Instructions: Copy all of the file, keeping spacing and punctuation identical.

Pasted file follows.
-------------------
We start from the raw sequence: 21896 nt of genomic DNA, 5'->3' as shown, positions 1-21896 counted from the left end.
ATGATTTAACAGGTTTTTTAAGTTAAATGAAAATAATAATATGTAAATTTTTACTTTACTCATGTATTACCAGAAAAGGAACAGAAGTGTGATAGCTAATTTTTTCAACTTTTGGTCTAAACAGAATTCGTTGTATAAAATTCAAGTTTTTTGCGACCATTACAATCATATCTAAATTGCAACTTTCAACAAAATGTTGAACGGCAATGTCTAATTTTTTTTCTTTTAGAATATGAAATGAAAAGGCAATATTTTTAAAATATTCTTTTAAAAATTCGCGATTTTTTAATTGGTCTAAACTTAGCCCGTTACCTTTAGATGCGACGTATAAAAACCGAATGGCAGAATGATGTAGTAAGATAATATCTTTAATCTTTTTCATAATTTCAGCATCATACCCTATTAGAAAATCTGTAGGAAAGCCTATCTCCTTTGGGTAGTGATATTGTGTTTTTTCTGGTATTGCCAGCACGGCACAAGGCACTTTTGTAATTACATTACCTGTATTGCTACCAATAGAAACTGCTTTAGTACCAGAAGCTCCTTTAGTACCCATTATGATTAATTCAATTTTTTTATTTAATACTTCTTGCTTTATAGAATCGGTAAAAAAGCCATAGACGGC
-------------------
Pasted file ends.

We start from the raw sequence: 21896 nt of genomic DNA, 5'->3' as shown, positions 1-21896 counted from the left end.
ATGATTTAACAGGTTTTTTAAGTTAAATGAAAATAATAATATGTAAATTTTTACTTTACTCATGTATTACCAGAAAAGGAACAGAAGTGTGATAGCTAATTTTTTCAACTTTTGGTCTAAACAGAATTCGTTGTATAAAATTCAAGTTTTTTGCGACCATTACAATCATATCTAAATTGCAACTTTCAACAAAATGTTGAACGGCAATGTCTAATTTTTTTTCTTTTAGAATATGAAATGAAAAGGCAATATTTTTAAAATATTCTTTTAAAAATTCGCGATTTTTTAATTGGTCTAAACTTAGCCCGTTACCTTTAGATGCGACGTATAAAAACCGAATGGCAGAATGATGTAGTAAGATAATATCTTTAATCTTTTTCATAATTTCAGCATCATACCCTATTAGAAAATCTGTAGGAAAGCCTATCTCCTTTGGGTAGTGATATTGTGTTTTTTCTGGTATTGCCAGCACGGCACAAGGCACTTTTGTAATTACATTACCTGTATTGCTACCAATAGAAACTGCTTTAGTACCAGAAGCTCCTTTAGTACCCATTATGATTAATTCAATTTTTTTATTTAATACTTCTTGCTTTATAGAATCGGTAAAAAAGCCATAGACGGC